Computer underground Digest Sun Apr 25 1993 Volume 5 : Issue 30 ISSN 1004-042X Editors: Ji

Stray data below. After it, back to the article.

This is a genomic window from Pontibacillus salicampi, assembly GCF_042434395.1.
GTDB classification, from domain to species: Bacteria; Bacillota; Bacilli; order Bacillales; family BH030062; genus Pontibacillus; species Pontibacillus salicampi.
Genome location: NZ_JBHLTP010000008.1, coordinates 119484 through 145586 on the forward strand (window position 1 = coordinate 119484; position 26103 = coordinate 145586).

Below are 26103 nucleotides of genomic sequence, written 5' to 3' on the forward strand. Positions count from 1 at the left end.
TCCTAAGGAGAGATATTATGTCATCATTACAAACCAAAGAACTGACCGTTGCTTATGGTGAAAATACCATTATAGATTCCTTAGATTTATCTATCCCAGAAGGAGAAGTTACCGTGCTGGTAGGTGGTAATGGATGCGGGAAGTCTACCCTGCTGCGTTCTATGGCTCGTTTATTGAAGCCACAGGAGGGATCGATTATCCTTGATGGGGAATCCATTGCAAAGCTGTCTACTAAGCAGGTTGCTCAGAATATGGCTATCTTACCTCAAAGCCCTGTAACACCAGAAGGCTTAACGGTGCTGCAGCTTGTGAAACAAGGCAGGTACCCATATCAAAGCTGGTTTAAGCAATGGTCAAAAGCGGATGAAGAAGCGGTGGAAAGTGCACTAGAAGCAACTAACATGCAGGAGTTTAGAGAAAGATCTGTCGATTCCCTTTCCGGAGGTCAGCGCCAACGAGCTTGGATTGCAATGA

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Computer underground Digest Sun Apr 25 1993 Volume 5 : Issue 30 ISSN 1004-042X Editors: Jim Thomas and Gordon Meyer (TK0JUT2@NIU.BITNET) Archivist: Brendan Kehoe Shadow-Archivists: Dan Carosone / Paul Southworth Ralph Sims / Jyrki Kuoppala Ian Dickinson Cyop Editor: Etaoin Shrdlu, Senior CONTENTS, #5.30 (Apr 25 1993) File 1--New disclosures in 2600 case File 2--Press release on "Clipper Chip" encryption initiative File 3--THE CLIPPER CHIP: A TECHNICAL SUMMARY File 4--Sysop jailed in Georgia (article by Lance Rose) File 5--Phone Fraud in the Telecom Industry Cu-Digest is a weekly electronic journal/newsletter. Subscriptions are available at no cost electronically from tk0jut2@mvs.cso.niu.edu. The editors may be contacted by voice (815-753-6430), fax (815-753-6302) or U.S. mail at: Jim Thomas, Department of Sociology, NIU, DeKalb, IL 60115. Issues of CuD can also be found in the Usenet comp.society.cu-digest news group; on CompuServe in DL0 and DL4 of the IBMBBS SIG, DL1 of LAWSIG, and DL0 and DL12 of TELECOM; on GEnie in the PF*NPC RT libraries and in the VIRUS/SECURITY library; from America Online in the PC Telecom forum under "computing newsletters;" On Delphi in the General Discussion database of the Internet SIG; on the PC-EXEC BBS at (414) 789-4210; and on: Rune Stone BBS (IIRG WHQ) 203-832-8441 NUP:Conspiracy CuD is also available via Fidonet File Request from 1:11/70; unlisted nodes and points welcome. EUROPE: from the ComNet in Luxembourg BBS (++352) 466893; ANONYMOUS FTP SITES: UNITED STATES: ftp.eff.org (192.88.144.4) in /pub/cud uglymouse.css.itd.umich.edu (141.211.182.53) in /pub/CuD/cud halcyon.com( 202.135.191.2) in /pub/mirror/cud AUSTRALIA: ftp.ee.mu.oz.au (128.250.77.2) in /pub/text/CuD. EUROPE: nic.funet.fi in pub/doc/cud. (Finland) ftp.warwick.ac.uk in pub/cud (United Kingdom) Back issues also may be obtained through mailserver at: server@blackwlf.mese.com COMPUTER UNDERGROUND DIGEST is an open forum dedicated to sharing information among computerists and to the presentation and debate of diverse views. CuD material may be reprinted for non-profit as long as the source is cited. Authors hold a presumptive copyright, and they should be contacted for reprint permission. It is assumed that non-personal mail to the moderators may be reprinted unless otherwise specified. Readers are encouraged to submit reasoned articles relating to computer culture and communication. Articles are preferred to short responses. Please avoid quoting previous posts unless absolutely necessary. DISCLAIMER: The views represented herein do not necessarily represent the views of the moderators. Digest contributors assume all responsibility for ensuring that articles submitted do not violate copyright protections. ---------------------------------------------------------------------- From: David Sobel Date: Wed, 21 Apr 1993 22:19:29 EST Subject: File 1--New disclosures in 2600 case As you may recall, last November at a shopping mall outside of Washington, DC, a group of people affiliated with the computer magazine "2600" was confronted by mall security personnel, local police officers and several unidentified individuals. The group members were ordered to identify themselves and to submit to searches of their personal property. Their names were recorded by mall security personnel and some of their property was confiscated. However, no charges were ever brought against any of the individuals at the meeting. Computer Professionals for Social Responsibility ("CPSR") filed suit under the Freedom of Information Act and today received the Secret Service's response to the FOIA lawsuit, in which we are seeking agency records concerning the break-up of the meeting. I think it's safe to say that our suspicions have now been confirmed -- the Secret Service *did* obtain a list of names from mall security identifying the people in attendance at the meeting. There are three main points contained in the Secret Service's court papers that are significant: 1) The agency states that the information it possesses concerning the incident was obtained "in the course of a criminal investigation that is being conducted pursuant to the Secret Service's authority to investigate access device and computer fraud." 2) The agency possesses two relevant documents and the information in those documents "consists solely of information identifying individuals." 3) The information was obtained from a "confidential source," and the agency emphasizes that the FOIA's definition of such a source includes "any private institution which provided information on a confidential basis." Taken together, these facts seem to prove that the Secret Service wanted names, they had the mall security people collect them, and they came away from the incident with the list they wanted. The agency asserts that "[t]he premature release of the identities of the individual(s) at issue could easily result in interference to the Secret Service's investigation by alerting these individual(s) that they are under investigation and thus allowing the individual(s) to alter their behavior and/or evidence." CPSR, in conjunction with EFF and the ACLU, is planning to challenge the actions of the mall security personnel, the local police and the Secret Service on the ground that the incident amounted to a warrantless search and seizure conducted at the behest of the Secret Service. David Sobel CPSR Legal Counsel dsobel@washofc.cpsr.org ------------------------------ Date: Mon, 19 Apr 93 19:12:48 PDT From: ross@QCKTRN.COM(Gary Ross) Subject: File 2--Press release on "Clipper Chip" encryption initiative Date - Mon, 19 Apr 1993 16:44-0400 >From - The White House Subject - Press release on "Clipper Chip" encryption initiative THE WHITE HOUSE Office of the Press Secretary ++++++++++++++++++++++++++++++++++++ For Immediate Release April 16, 1993 STATEMENT BY THE PRESS SECRETARY The President today announced a new initiative that will bring the Federal Government together with industry in a voluntary program to improve the security and privacy of telephone communications while meeting the legitimate needs of law enforcement. The initiative will involve the creation of new products to accelerate the development and use of advanced and secure telecommunications networks and wireless communications links. For too long, there has been little or no dialogue between our private sector and the law enforcement community to resolve the tension between economic vitality and the real challenges of protecting Americans. Rather than use technology to accommodate the sometimes competing interests of economic growth, privacy and law enforcement, previous policies have pitted government against industry and the rights of privacy against law enforcement. Sophisticated encryption technology has been used for years to protect electronic funds transfer. It is now being used to protect electronic mail and computer files. While encryption technology can help Americans protect business secrets and the unauthorized release of personal information, it also can be used by terrorists, drug dealers, and other criminals. A state-of-the-art microcircuit called the "Clipper Chip" has been developed by government engineers. The chip represents a new approach to encryption technology. It can be used in new, relatively inexpensive encryption devices that can be attached to an ordinary telephone. It scrambles telephone communications using an encryption algorithm that is more powerful than many in commercial use today. This new technology will help companies protect proprietary information, protect the privacy of personal phone conversations and prevent unauthorized release of data transmitted electronically. At the same time this technology preserves the ability of federal, state and local law enforcement agencies to intercept lawfully the phone conversations of criminals. A "key-escrow" system will be established to ensure that the "Clipper Chip" is used to protect the privacy of law-abiding Americans. Each device containing the chip will have two unique "keys," numbers that will be needed by authorized government agencies to decode messages encoded by the device. When the device is manufactured, the two keys will be deposited separately in two "key-escrow" data bases that will be established by the Attorney General. Access to these keys will be limited to government officials with legal authorization to conduct a wiretap. The "Clipper Chip" technology provides law enforcement with no new authorities to access the content of the private conversations of Americans. To demonstrate the effectiveness of this new technology, the Attorney General will soon purchase several thousand of the new devices. In addition, respected experts from outside the government will be offered access to the confidential details of the algorithm to assess its capabilities and publicly report their findings. The chip is an important step in addressing the problem of encryption's dual-edge sword: encryption helps to protect the privacy of individuals and industry, but it also can shield criminals and terrorists. We need the "Clipper Chip" and other approaches that can both provide law-abiding citizens with access to the encryption they need and prevent criminals from using it to hide their illegal activities. In order to assess technology trends and explore new approaches (like the key-escrow system), the President has directed government agencies to develop a comprehensive policy on encryption that accommodates: the privacy of our citizens, including the need to employ voice or data encryption for business purposes; the ability of authorized officials to access telephone calls and data, under proper court or other legal order, when necessary to protect our citizens; the effective and timely use of the most modern technology to build the National Information Infrastructure needed to promote economic growth and the competitiveness of American industry in the global marketplace; and the need of U.S. companies to manufacture and export high technology products. The President has directed early and frequent consultations with affected industries, the Congress and groups that advocate the privacy rights of individuals as policy options are developed. The Administration is committed to working with the private sector to spur the development of a National Information Infrastructure which will use new telecommunications and computer technologies to give Americans unprecedented access to information. This infrastructure of high-speed networks ("information superhighways") will transmit video, images, HDTV programming, and huge data files as easily as today's telephone system transmits voice. Since encryption technology will play an increasingly important role in that infrastructure, the Federal Government must act quickly to develop consistent, comprehensive policies regarding its use. The Administration is committed to policies that protect all American's right to privacy while also protecting them from those who break the law. Further information is provided in an accompanying fact sheet. The provisions of the President's directive to acquire the new encryption technology are also available. For additional details, call Mat Heyman, National Institute of Standards and Technology, (301) 975-2758. ----- End Included Message ----- ------------------------------ Date: Wed, 21 Apr 93 19:21:48 EDT From: denning@cs.cosc.georgetown.edu (Dorothy Denning) Subject: File 3--THE CLIPPER CHIP: A TECHNICAL SUMMARY ((REPRINTED FROM RISKS DIGEST, #14.52)) THE CLIPPER CHIP: A TECHNICAL SUMMARY Dorothy Denning Revised, April 21, 1993 INTRODUCTION On April 16, the President announced a new initiative that will bring together the Federal Government and industry in a voluntary program to provide secure communications while meeting the legitimate needs of law enforcement. At the heart of the plan is a new tamper-proof encryption chip called the "Clipper Chip" together with a split-key approach to escrowing keys. Two escrow agencies are used, and the key parts from both are needed to reconstruct a key. CHIP CONTENTS The Clipper Chip contains a classified single-key 64-bit block encryption algorithm called "Skipjack." The algorithm uses 80 bit keys (compared with 56 for the DES) and has 32 rounds of scrambling (compared with 16 for the DES). It supports all 4 DES modes of operation. The algorithm takes 32 clock ticks, and in Electronic Codebook (ECB) mode runs at 12 Mbits per second. Each chip includes the following components: the Skipjack encryption algorithm F, an 80-bit family key that is common to all chips N, a 30-bit serial number (this length is subject to change) U, an 80-bit secret key that unlocks all messages encrypted with the chip The chips are programmed by Mykotronx, Inc., which calls them the "MYK-78." The silicon is supplied by VLSI Technology Inc. They are implemented in 1 micron technology and will initially sell for about $30 each in quantities of 10,000 or more. The price should drop as the technology is shrunk to .8 micron. ENCRYPTING WITH THE CHIP To see how the chip is used, imagine that it is embedded in the AT&T telephone security device (as it will be). Suppose I call someone and we both have such a device. After pushing a button to start a secure conversation, my security device will negotiate an 80-bit session key K with the device at the other end. This key negotiation takes place without the Clipper Chip. In general, any method of key exchange can be used such as the Diffie-Hellman public-key distribution method. Once the session key K is established, the Clipper Chip is used to encrypt the conversation or message stream M (digitized voice). The telephone security device feeds K and M into the chip to produce two values: E[M; K], the encrypted message stream, and E[E[K; U] + N; F], a law enforcement field , which are transmitted over the telephone line. The law enforcement field thus contains the session key K encrypted under the unit key U concatenated with the serial number N, all encrypted under the family key F. The law enforcement field is decrypted by law enforcement after an authorized wiretap has been installed. The ciphertext E[M; K] is decrypted by the receiver's device using the session key: D[E[M; K]; K] = M . CHIP PROGRAMMING AND ESCROW All Clipper Chips are programmed inside a SCIF (Secure Compartmented Information Facility), which is essentially a vault. The SCIF contains a laptop computer and equipment to program the chips. About 300 chips are programmed during a single session. The SCIF is located at Mykotronx. At the beginning of a session, a trusted agent from each of the two key escrow agencies enters the vault. Agent 1 enters a secret, random 80-bit value S1 into the laptop and agent 2 enters a secret, random 80-bit value S2. These random values serve as seeds to generate unit keys for a sequence of serial numbers. Thus, the unit keys are a function of 160 secret, random bits, where each agent knows only 80. To generate the unit key for a serial number N, the 30-bit value N is first padded with a fixed 34-bit block to produce a 64-bit block N1. S1 and S2 are then used as keys to triple-encrypt N1, producing a 64-bit block R1: R1 = E[D[E[N1; S1]; S2]; S1] . Similarly, N is padded with two other 34-bit blocks to produce N2 and N3, and two additional 64-bit blocks R2 and R3 are computed: R2 = E[D[E[N2; S1]; S2]; S1] R3 = E[D[E[N3; S1]; S2]; S1] . R1, R2, and R3 are then concatenated together, giving 192 bits. The first 80 bits are assigned to U1 and the second 80 bits to U2. The rest are discarded. The unit key U is the XOR of U1 and U2. U1 and U2 are the key parts that are separately escrowed with the two escrow agencies. As a sequence of values for U1, U2, and U are generated, they are written onto three separate floppy disks. The first disk contains a file for each serial number that contains the corresponding key part U1. The second disk is similar but contains the U2 values. The third disk contains the unit keys U. Agent 1 takes the first disk and agent 2 takes the second disk. Thus each agent walks away knowing an 80-bit seed and the 80-bit key parts. However, the agent does not know the other 80 bits used to generate the keys or the other 80-bit key parts. The third disk is used to program the chips. After the chips are programmed, all information is discarded from the vault and the agents leave. The laptop may be destroyed for additional assurance that no information is left behind. The protocol may be changed slightly so that four people are in the room instead of two. The first two would provide the seeds S1 and S2, and the second two (the escrow agents) would take the disks back to the escrow agencies. The escrow agencies have as yet to be determined, but they will not be the NSA, CIA, FBI, or any other law enforcement agency. One or both may be independent from the government. LAW ENFORCEMENT USE When law enforcement has been authorized to tap an encrypted line, they will first take the warrant to the service provider in order to get access to the communications line. Let us assume that the tap is in place and that they have determined that the line is encrypted with the Clipper Chip. The law enforcement field is first decrypted with the family key F, giving E[K; U] + N. Documentation certifying that a tap has been authorized for the party associated with serial number N is then sent (e.g., via secure FAX) to each of the key escrow agents, who return (e.g., also via secure FAX) U1 and U2. U1 and U2 are XORed together to produce the unit key U, and E[K; U] is decrypted to get the session key K. Finally the message stream is decrypted. All this will be accomplished through a special black box decoder. CAPSTONE: THE NEXT GENERATION A successor to the Clipper Chip, called "Capstone" by the government and "MYK-80" by Mykotronx, has already been developed. It will include the Skipjack algorithm, the Digital Signature Standard (DSS), the Secure Hash Algorithm (SHA), a method of key exchange, a fast exponentiator, and a randomizer. A prototoype will be available for testing on April 22, and the chips are expected to be ready for delivery in June or July. ACKNOWLEDGMENT AND DISTRIBUTION NOTICE. This article is based on information provided by NSA, NIST, FBI, and Mykotronx. Permission to distribute this document is granted. ------------------------------ Date: Wed, 14 Apr 93 12:02:29 GMT From: rwebb@nyx.cs.du.edu (Russell Webb) Subject: File 4--Sysop jailed in Georgia (article by Lance Rose) ((MODERATOR'S NOTE: The following article comes from BOARDWATCH Magazine, a monthly hardcopy summary of news and features devoted to the BBS world. Subs are $36 for one year or $59 for two. Information about BOARDWATCH can be obtained from Jack Rickard (editor) at jrickard@teal.csn.org or by writing: BOARDWATCH; 7586 West Jewell Ave., Suite 200; Lakewood CO (80232)). I ran into this article on a local NYC BBS. Lance Rose, the author, has kindly granted permission for the article to be posted to comp.org.eff.talk. I haven't seen any discussions about this event on this newsgroup. If I've missed any sort of prior discussion on this in comp.org.eff.talk, then I offer my apologizes in advance for the use of bandwidth. -Russell Webb rwebb@nyx.cs.du.edu +++++++ LEGALLY ONLINE ============== SYSOP JAILED IN GEORGIA +++++++++++++++++++++++ by Lance Rose Adult BBS' continue to spread across the country. Many of them openly carry industrial-strength hardcore materials, without much apparent concern for legal reprisals. One might wonder if the sysops of these BBS' are fools to proceed so fearlessly, or perhaps the vanguard of a new era of online sexual liberation. More likely, they simply assume the coast is clear. There is virtually no hard news about adult BBS' or their operators getting into trouble. Murky rumors abound (including some retold in this column several months ago), but they're easy to shrug off in their vagueness. The suspense is over. A man named Robert Houston is currently doing time in a jail in Jackson, Georgia, based on the presence of sexually oriented materials on the BBS he owned and operated. Ironically, he seems to be one of the guys who took all the right precautions. In the end, his prudent measures lost out to a repressive local cultural climate and petty personal vengeance. For over two years, Mr. Houston's quiet incarceration did not raise even a murmur. Then suddenly, he showed up briefly in a segment of the CNN news show Technology Week as an example of a sysop who got popped. An interview with Mr. Houston was hastily arranged afterward, just in time for this issue of Boardwatch. In a collect call from the Georgia Diagnostic Center, Robert Houston described how he went from sysop of an adult BBS to convicted felon: Houston owned and operated a video store and repair shop in Georgia. His BBS, a Wildcat system called the Stonewall BBS, was a hobby, and did not net him any money. There was a sister BBS called "Stonewall West" in California, but the two operations shared little but their names. The Stonewall BBS contained sexually-oriented adult materials, both straight and gay varieties. Different types of adult materials were separated from each other by security levels defined on the BBS. The materials were relatively mild by adult BBS standards. According to Houston, nothing on the BBS was racier than what one might find in Hustler, a popular magazine nationally distributed on newsstands. There were no files with extreme material such as child pornography or bestiality. There was also a popular chat area, which Houston describes as the BBS version of a 900 sex talk line. using computers to converse instead of our voices. These areas and materials were closed to casual visitors. Anyone wishing access to the adult materials on Stonewall BBS first had to pass through Houston's hair-raisingly exhaustive verification procedures. On the first call to Stonewall, each caller had to fill in a standard questionnaire of personal information - name, address, age, phone number, and so on. Upon completion, the caller was asked if he desired access to any of the adult areas of the BBS. If the answer was yes, the caller was asked which category of materials interested him, and what kind of lifestyle he led. Houston says he used this classification to try and group together people of similar interests within the system. Houston himself was gay, and had a fair amount of gay-oriented materials on the system. Next, all callers, regardless of whether they filled out both questionnaires or only the first one, were placed in the "new users romper room" area of Stonewall. Callers still wishing to proceed with registration were then led into an automated callback verification sequence, where the BBS software called back the number submitted by the caller. After callback verification, new callers were still restricted to the new users romper room. In this area, callers could sample limited, non-adult-oriented sections of the BBS, but could not upload or download any files. In the evenings, Houston read through all new applications for the day. He called back all applicants personally the next day, and verified their applications by voice. In certain cases, such as borderline-age applicants stating they were college students, he checked their references to make sure they were genuine. All callers who passed this verification step then had to send Houston photocopies of their driver's licenses, after which they were finally given access to the adult areas. Houston's verification process was quite an extended routine, but he says he fully verified over 600 callers using this method. Houston's troubles started when he fired a teenage employee of his video store business for basic laziness. According to Houston, directly upon being fired the ex-employee went to Sheriff Earle Lee of Douglas County, Georgia, the county in which Stonewall BBS operated. He told Sheriff Lee that Houston was running a nationwide network for the distribution of homosexual materials from the Stonewall BBS. The police moved like lightning on these charges. The employee was fired Saturday, September 8, 1990. Two days later, on Monday, September 10, Sheriff Lee and his deputies hauled Houston off to jail and confiscated his computer equipment. The arrest and seizure warrant, and the indictment that followed, contained four counts against Houston: 2 counts of distribution of obscene materials; 1 count of solicitation of sodomy; and 1 count that Houston "provided a medium as to which sexually explicit materials containing children could be found". The counts in the indictment were based on the testimony of two of Houston's ex-employees: the one who started the legal process against Houston, and another who had been fired some months earlier. The second ex-employee, according to Houston, was a computer hacker whom Houston had suspected of stealing some money from his business, then altering his business computer records to cover it up. For the indictment, both ex-employees testified that Houston had created sex videos with them (another allegation he entirely denies), and that he had given them both access to the adult areas of his BBS while they were his employees, even though they were 17- year-old minors. Houston thought they were 18 years old until then. Houston entirely denies all accusations. After sitting in jail for a couple of months, Houston went to trial and lost. The prosecuting attorney was D.A. David McDade of Douglas County. Houston paid his own lawyer $10,000, and had no money left to pay for an appeal after the trial. Houston says the trial against him was filled with misconduct. Perhaps his most shocking charge is that the State did not use a police expert or independent expert to evaluate the materials contained in his confiscated BBS. Instead, they put his own ex-employee, the computer hacker who testified against him for the indictment, in charge of investigating the computer to conduct the State's own inspection of the evidence! This amazing approach bore no resemblance to normal procedure, which was to send seized evidence requiring technical examination to the Georgia Crime Lab. If Houston's charge is true, this is fatal contamination of the evidence - placing key evidence against the accused in the hands of a hostile and complaining witness! Further, Houston says the hacker/ex-employee made the most of his opportunity, tampering with the BBS computer files to create damning evidence against Houston. Specifically, Houston says that computer files were altered before trial to make it look like he had been using his BBS to solicit two 17-year-olds. There were indeed two 17-year-olds on Stonewall BBS, but Houston had given them access only to a special "teen board" area he set especially up for them. Houston believes his ex-employee, while he had control of BBS computer, raised the 17 year olds' security level to make it look like they had access to the adult materials, and added suggestive messages addressed from Houston to these callers. Houston moved for inspection of the computer prior to trial, but the judge denied his motion. Houston also lined up 3 different computer experts to check the BBS system for tampering using software tools for inspecting the computer's hard disk, and to testify to the tampering at trial. For reasons that are unclear, his lawyer refused to use the experts. Finally, Houston wanted to show the judge at trial how his BBS worked and how he maintained system security and age verification, but the judge would not permit the demonstration. In the end, Houston was convicted of a single count of sexual exploitation of children, under Georgia Statute 16-12-100-B6. This conviction classifies him as a craven sex offender, equivalent to a rapist. The only evidence supporting his conviction were the computer records regarding the 17-year-olds submitted by the ex-employee hacker. As mentioned above, Houston's lawyer failed to offer expert testimony disputing the authenticity and accuracy of the computer records regarding the 17-year-olds' status on the system. Houston's lawyer further failed to obtain testimony from the 17-year-olds themselves, which could have shown the computer evidence to be false. Houston seems bewildered at the approach taken by his lawyer. The only reasoning the lawyer seems to have given him for these seeming enormous strategic lapses is that such attempts to discredit the state's case would only make Houston look worse in the eyes of the judge. Houston says there is no law against precisely what he's been imprisoned for, and says the prosecuting D.A. said the same thing publicly after his conviction. Despite the unanimous confusion over whether Houston is actually guilty of any wrongdoing, he remains in jail for the time being. Houston is due to be released in September, 1993, and says he plans to head out of Georgia as soon as he is permitted to do so. Douglas County has not been very kind to Robert Houston. It is hard to say exactly what role local intolerance of his sexual preferences might have played in the insulting abridgement of personal rights Mr. Houston has suffered through, but it would explain the shocking manner in which his prosecution was carried out. The story above is based solely on the interview with Mr. Houston. Clearly there are some areas in which it would be useful to know the other side of the story. Nonetheless, we can make some useful observations looking at things just from his side of the cell bars. First, here is a sysop in jail for running an adult bulletin board. For those who refused caution up to now for lack of evidence that people are getting in trouble: here is your evidence. Take note that Houston was not convicted of having any obscene or child pornography materials on his BBS. Those carrying such materials could end up in hotter water than he did if they are ever exposed to the court process. Second, sysops reading this may be comforting themselves that the exact freakish course of events Houston suffered through will not likely be repeated. However, Houston's case is also illustrative of the way things can break down and land you in a heap of trouble. In his case, canning a lazy employee ended up landing him in jail, convicted of being a sleazy, child-molesting BBS sysop. Future sysop convictions, whenever and wherever they occur, can easily follow similarly tortuous paths from precipitating cause to miserable result. Those who think they are clever enough to stay out of trouble while running a hardcore porn board may see their whole scheme unravel due to one forgotten loose end. Third, Houston's situation provides yet another example of the institutional amnesia still inflicting far too many law enforcement authorities and agents: they forget all about the Constitution, especially the First Amendment, when they seize a BBS. Houston's BBS was not adjudged to have any illegal materials falling outside the First Amendment's protection of freedom of speech and of the press. His conviction, contrived though it may have been, was only for certain conduct. Yet his BBS was taken down, and likely will never be resurrected, at least in Georgia. There is a danger of reading too much into what happened to Robert Houston (except for sysops knowingly running hardcore porn boards, who should pay very careful attention to his plight). His peculiar treatment at the hands of the Douglas County legal system does not mean that all BBS' have suddenly become unsafe. Running a BBS carries about the same risk as it always has. If you are reasonable in how you run your BBS, and don't knowingly get involved with anything illegal, your chances of legal trouble are next to nothing. Think of Robert Houston as a sysop who tried very hard to be careful while running a BBS with contents that were riskier than average, and one day got hit by lightning. THAT'S ENTERTAINMENT! Just as this column was being readied for submission, WNBC's "News at Eleven" showed the first installment of a news series to be aired all week called "Software: Hard Porn." This astonishing piece of television journalism starts off with a surveillance film showing two men on a couch discussing a snuff movie they'd like to make using a little kid. The narrator's voice-over informs us that this time, the snuff guys are talking about procuring their dispensable prey using a computer bulletin board . . . The segment segues into much milder territory, next featuring the talking head of Bruce Fancher of MindVox (a NYC Unix-based BBS system and Internet access site) discussing the easy availability of adult GIF image files on BBS'. Several shots of files supposedly taken from BBS' are shown, mostly just girlie pictures almost too tame for Playboy. Surprisingly, the voice-over informs us that such pictures are all quite legal. They are legal, of course. The surprising part is that the TV folks got it right. But don't relax yet. In the very next breath, we are told that the same BBS' carrying the adult image files also play host to pedophiles, who seek out youngsters and attempt to arrange illicit meetings for sexual purposes. Through the magic of TV sequencing, those cute girlie shots are instantly converted from admittedly protected free speech to cheesecake posters on the walls of dens of sin inhabited by sleazy, lecherous old men. The dens of sin, of course, are the BBS' in which they prowl. So ends the first short episode of "Software: Hard Porn", with the promise of more rating-boosting tidbits about the sleazy world of BBS' in tomorrow's news report. This is a good postscript to the Houston piece. It shows that not only did someone with an adult board get nailed, but the anti-BBS porn drumbeat is steadily swelling in the public consciousness. This is not the first news show covering the BBS porn angle. Last year, WOR in New York ran a story with a similar theme. But as Howard Stern likes to remind his listeners (after his show on WOR ended), no one watches WOR, while WNBC is one of the real TV stations in the New York market. Those who are committed to running hard core porn BBS' should watch their backs. (Copyright 1993, Lance Rose) [Lance Rose is an attorney practicing high-tech, computer and intellectual property law in Montclair New Jersey, and is available on the Internet at elrose@well.sf.ca.us and on CompuServe at 72230,2044. He works with shareware publishers, software authors, system operators, technology buyers, interactive media developers, on-line database services and others in the high technology area. He is also author of the book SYSLAW, a legal guide for bulletin board system operators, available from PC Information Group (800)321-8285. - Editor] ------------------------------ Date: 16 Apr 93 21:55:03 EDT From: Gordon Meyer <72307.1502@COMPUSERVE.COM> Subject: File 5--Phone Fraud in the Telecom Industry Information Week (4/12/93 pg 68) cites an article that appeared in the San Francisco Chronicle (4/7/93 pg D1)... Of the nations 700 largest telecommunications customers, 70% reported toll fraud losses that averaged $125,000 in the past five years. Network Security ================ The April 12, 1993 edition of Information Week has a cover story on 'network insecurity'. Refer to "Are Your Networks Secure?" (pgs 30 - 35) for the full details. One amusing quote from an unnamed security analyst..."Companies would rather admit their CEO is an alcoholic than acknowledge a security break." Webster's Adds Nerdspeak ======================== The next edition of Merriam-Webster's Collegiate Dictionary, due out May 3, 1993, will add several computer-related words. The company says these words have become common enough that people outside of the computer industry may need to look up their meaning. Some of the words added include "computerphobe", "technobabble", "vaporware", and "voice mail". (Information Week. April 12, 1993 pg 60) ------------------------------ End of Computer Underground Digest #5.30 ************************************